Le shame, le shame!
“Le shame, le shame!” — V. Hugo

5. Victor Hugo. It’s hard to claim to be a fan of French lit and not have read Hugo. Still, now’s not the time; if I began Les Miserables now, I’d be lucky to finish it before August and that would cause a different sort of embarrassment.

6. Vera Brittain. This gap is symptomatic of a larger sinkhole in my reading: the first half of the 21st century (Waugh and Sayers excepted).

7. John Galsworthy. See 6. Also, novels in a series. About society. And English.

8. Dorothy Dunnett. Because Rohan Maitzen says so. Literally because she says so: I’ve got a stack of Dunnett novels here because my favourite Victorianist once said, somewhere, that she was into Dunnett. I’m very susceptible to peer pressure.

9. Frances Trollope. Tony’s mom was one tough lady: she cared for her sprogs and slacker husband all day and then wrote books all night.

10. Boris Pasternak. I still have not read Doctor Zhivago!! No one should ever again take me seriously as a book-reader.

Book shame. I’ve shown you mine; now show me yours.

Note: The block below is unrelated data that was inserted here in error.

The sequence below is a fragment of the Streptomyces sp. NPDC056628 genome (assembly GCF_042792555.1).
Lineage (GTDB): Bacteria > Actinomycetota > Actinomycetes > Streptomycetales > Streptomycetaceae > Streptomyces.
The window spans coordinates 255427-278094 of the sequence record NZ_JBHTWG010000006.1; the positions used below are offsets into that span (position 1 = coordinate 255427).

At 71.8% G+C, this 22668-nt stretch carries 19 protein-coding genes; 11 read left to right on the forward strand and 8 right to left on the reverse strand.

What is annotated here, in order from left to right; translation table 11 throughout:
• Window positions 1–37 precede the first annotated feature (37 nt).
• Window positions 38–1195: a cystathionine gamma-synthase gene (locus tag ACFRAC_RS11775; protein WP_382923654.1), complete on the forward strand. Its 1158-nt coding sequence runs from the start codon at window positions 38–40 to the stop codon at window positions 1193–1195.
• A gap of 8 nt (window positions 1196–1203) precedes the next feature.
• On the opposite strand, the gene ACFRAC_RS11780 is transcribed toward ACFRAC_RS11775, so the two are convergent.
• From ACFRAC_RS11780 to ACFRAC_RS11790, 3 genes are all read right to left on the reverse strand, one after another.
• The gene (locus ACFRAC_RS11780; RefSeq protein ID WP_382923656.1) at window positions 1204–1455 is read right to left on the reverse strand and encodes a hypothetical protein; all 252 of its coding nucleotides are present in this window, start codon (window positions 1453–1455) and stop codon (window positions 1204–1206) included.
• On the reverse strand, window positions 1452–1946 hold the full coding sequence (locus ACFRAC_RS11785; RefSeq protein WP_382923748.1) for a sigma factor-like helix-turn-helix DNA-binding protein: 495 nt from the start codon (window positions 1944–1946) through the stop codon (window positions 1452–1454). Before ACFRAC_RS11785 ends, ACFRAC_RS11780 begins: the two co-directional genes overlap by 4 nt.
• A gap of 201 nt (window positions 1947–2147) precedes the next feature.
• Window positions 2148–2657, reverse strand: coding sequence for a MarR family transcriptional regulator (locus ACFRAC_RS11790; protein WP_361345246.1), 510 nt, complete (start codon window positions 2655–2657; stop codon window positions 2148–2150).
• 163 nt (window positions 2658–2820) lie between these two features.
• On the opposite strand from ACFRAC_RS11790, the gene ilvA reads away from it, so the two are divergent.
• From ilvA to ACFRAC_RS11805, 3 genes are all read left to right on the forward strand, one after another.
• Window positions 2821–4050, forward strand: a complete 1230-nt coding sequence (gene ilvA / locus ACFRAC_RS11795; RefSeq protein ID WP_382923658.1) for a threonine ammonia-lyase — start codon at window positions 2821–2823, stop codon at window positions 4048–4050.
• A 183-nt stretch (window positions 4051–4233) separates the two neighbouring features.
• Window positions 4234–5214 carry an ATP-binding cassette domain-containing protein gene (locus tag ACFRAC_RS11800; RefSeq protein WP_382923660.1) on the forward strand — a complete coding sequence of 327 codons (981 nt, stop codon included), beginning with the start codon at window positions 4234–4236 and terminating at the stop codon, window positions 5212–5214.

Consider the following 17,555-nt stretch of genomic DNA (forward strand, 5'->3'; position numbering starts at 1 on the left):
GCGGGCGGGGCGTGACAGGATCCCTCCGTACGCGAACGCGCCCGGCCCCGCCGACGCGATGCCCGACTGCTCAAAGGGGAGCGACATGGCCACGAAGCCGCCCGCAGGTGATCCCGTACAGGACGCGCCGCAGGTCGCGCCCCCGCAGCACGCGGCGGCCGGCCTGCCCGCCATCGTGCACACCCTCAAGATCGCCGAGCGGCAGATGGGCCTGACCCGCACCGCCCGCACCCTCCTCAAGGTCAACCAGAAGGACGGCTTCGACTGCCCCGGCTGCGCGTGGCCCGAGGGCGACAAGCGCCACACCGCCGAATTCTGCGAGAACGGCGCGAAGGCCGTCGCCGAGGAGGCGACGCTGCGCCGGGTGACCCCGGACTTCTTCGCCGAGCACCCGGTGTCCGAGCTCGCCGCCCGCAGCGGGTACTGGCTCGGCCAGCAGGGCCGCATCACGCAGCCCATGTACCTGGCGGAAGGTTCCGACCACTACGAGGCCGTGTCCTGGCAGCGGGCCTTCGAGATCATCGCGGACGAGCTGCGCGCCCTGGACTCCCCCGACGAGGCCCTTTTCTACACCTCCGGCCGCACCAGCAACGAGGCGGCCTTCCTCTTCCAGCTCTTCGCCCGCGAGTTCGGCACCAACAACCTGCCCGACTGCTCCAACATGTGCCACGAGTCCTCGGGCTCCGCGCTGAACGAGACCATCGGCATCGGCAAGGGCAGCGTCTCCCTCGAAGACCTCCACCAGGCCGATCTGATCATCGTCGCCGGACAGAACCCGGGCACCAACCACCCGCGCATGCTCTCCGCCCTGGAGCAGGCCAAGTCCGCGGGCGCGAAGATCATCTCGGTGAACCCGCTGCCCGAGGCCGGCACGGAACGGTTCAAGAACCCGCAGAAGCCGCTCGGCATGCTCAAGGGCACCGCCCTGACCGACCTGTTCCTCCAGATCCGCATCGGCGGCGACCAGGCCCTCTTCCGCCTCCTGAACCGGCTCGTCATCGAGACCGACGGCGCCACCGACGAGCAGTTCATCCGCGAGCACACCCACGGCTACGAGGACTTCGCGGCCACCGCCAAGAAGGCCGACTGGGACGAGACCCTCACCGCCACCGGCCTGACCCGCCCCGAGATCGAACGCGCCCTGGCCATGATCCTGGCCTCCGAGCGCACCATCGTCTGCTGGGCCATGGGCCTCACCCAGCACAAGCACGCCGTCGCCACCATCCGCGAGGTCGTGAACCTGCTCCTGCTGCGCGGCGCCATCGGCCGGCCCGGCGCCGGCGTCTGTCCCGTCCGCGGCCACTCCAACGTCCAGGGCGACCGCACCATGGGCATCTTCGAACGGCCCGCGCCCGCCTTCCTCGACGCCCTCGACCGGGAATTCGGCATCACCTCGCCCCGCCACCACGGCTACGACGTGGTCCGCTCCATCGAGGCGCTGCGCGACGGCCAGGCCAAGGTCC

8 Comments Add yours

  1. I owned books form most of my list, too. That was at least a part of my “Why haven’t I read this?” thinking.

    Simenon is a great example of my idea bout “having read” an author. I have read a single Maigret book, and I liked it fine, but the other seventy-four cannot be all that different. Now, the romans durs, those do sound different, and worthwhile.

    Hugo is another good one for this – a pretty small dose of any Hugo book I have read gives you the Big Hugo Voice.

    That is sad, and funny, about The Broke and the Bookish (I assume you mean them). They likely read some romance novels that are pretty steamy, but they oughtta be Safe For Work.

    I had no idea about The Breakfast Club reference. I had to look it up. It has been close to thirty years since I saw it.

  2. heidenkind says:

    Rimbaud is actually not as bad as you think he’ll be. πŸ™‚ Certainly not as depressing as that hack Baudelaire. πŸ˜›

    For me Tolstoy would definitely be on the list. I’ve felt like I need to read either Anna Karenina or War & Peace forever but, you know. Also Victor Hugo. I THOUGHT about listening to The Hunchback of Notre Dame, briefly, before I looked at how many hours it was on audiobook.